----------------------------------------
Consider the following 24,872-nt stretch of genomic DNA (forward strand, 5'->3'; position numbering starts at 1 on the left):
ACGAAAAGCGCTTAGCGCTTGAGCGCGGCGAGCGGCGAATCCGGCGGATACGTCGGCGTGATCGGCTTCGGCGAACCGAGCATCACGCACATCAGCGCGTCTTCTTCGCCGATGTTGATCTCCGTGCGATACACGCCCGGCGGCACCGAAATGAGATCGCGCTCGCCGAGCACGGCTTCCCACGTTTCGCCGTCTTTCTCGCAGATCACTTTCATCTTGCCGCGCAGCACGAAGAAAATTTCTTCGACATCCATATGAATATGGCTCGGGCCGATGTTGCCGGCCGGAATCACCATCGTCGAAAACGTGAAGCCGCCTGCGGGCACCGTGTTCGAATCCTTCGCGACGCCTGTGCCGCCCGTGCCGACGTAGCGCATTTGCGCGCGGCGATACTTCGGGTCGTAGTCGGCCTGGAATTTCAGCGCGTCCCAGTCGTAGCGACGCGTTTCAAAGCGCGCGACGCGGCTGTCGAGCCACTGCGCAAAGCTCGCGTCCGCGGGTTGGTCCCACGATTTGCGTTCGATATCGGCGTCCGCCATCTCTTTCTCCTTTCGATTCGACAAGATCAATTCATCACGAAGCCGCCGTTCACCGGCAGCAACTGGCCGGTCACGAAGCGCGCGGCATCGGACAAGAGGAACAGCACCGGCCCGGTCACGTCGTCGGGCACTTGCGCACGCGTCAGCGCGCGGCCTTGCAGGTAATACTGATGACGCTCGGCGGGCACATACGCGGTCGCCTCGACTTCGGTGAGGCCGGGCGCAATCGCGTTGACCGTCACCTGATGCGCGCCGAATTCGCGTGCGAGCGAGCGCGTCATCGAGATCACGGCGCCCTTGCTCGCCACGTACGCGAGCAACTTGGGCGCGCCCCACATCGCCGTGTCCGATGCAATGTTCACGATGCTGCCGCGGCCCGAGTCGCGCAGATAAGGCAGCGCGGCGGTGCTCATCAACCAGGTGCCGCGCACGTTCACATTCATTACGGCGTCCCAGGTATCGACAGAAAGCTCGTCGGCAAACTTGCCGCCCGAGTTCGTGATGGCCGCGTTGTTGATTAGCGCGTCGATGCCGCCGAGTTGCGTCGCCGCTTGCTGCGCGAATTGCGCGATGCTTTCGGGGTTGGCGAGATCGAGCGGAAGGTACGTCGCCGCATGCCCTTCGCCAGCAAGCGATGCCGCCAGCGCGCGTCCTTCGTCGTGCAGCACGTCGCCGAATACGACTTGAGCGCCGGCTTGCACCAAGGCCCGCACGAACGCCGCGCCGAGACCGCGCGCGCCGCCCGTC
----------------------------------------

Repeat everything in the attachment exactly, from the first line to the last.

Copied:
Consider the following 24,872-nt stretch of genomic DNA (forward strand, 5'->3'; position numbering starts at 1 on the left):
ACGAAAAGCGCTTAGCGCTTGAGCGCGGCGAGCGGCGAATCCGGCGGATACGTCGGCGTGATCGGCTTCGGCGAACCGAGCATCACGCACATCAGCGCGTCTTCTTCGCCGATGTTGATCTCCGTGCGATACACGCCCGGCGGCACCGAAATGAGATCGCGCTCGCCGAGCACGGCTTCCCACGTTTCGCCGTCTTTCTCGCAGATCACTTTCATCTTGCCGCGCAGCACGAAGAAAATTTCTTCGACATCCATATGAATATGGCTCGGGCCGATGTTGCCGGCCGGAATCACCATCGTCGAAAACGTGAAGCCGCCTGCGGGCACCGTGTTCGAATCCTTCGCGACGCCTGTGCCGCCCGTGCCGACGTAGCGCATTTGCGCGCGGCGATACTTCGGGTCGTAGTCGGCCTGGAATTTCAGCGCGTCCCAGTCGTAGCGACGCGTTTCAAAGCGCGCGACGCGGCTGTCGAGCCACTGCGCAAAGCTCGCGTCCGCGGGTTGGTCCCACGATTTGCGTTCGATATCGGCGTCCGCCATCTCTTTCTCCTTTCGATTCGACAAGATCAATTCATCACGAAGCCGCCGTTCACCGGCAGCAACTGGCCGGTCACGAAGCGCGCGGCATCGGACAAGAGGAACAGCACCGGCCCGGTCACGTCGTCGGGCACTTGCGCACGCGTCAGCGCGCGGCCTTGCAGGTAATACTGATGACGCTCGGCGGGCACATACGCGGTCGCCTCGACTTCGGTGAGGCCGGGCGCAATCGCGTTGACCGTCACCTGATGCGCGCCGAATTCGCGTGCGAGCGAGCGCGTCATCGAGATCACGGCGCCCTTGCTCGCCACGTACGCGAGCAACTTGGGCGCGCCCCACATCGCCGTGTCCGATGCAATGTTCACGATGCTGCCGCGGCCCGAGTCGCGCAGATAAGGCAGCGCGGCGGTGCTCATCAACCAGGTGCCGCGCACGTTCACATTCATTACGGCGTCCCAGGTATCGACAGAAAGCTCGTCGGCAAACTTGCCGCCCGAGTTCGTGATGGCCGCGTTGTTGATTAGCGCGTCGATGCCGCCGAGTTGCGTCGCCGCTTGCTGCGCGAATTGCGCGATGCTTTCGGGGTTGGCGAGATCGAGCGGAAGGTACGTCGCCGCATGCCCTTCGCCAGCAAGCGATGCCGCCAGCGCGCGTCCTTCGTCGTGCAGCACGTCGCCGAATACGACTTGAGCGCCGGCTTGCACCAAGGCCCGCACGAACGCCGCGCCGAGACCGCGCGCGCCGCCCGTC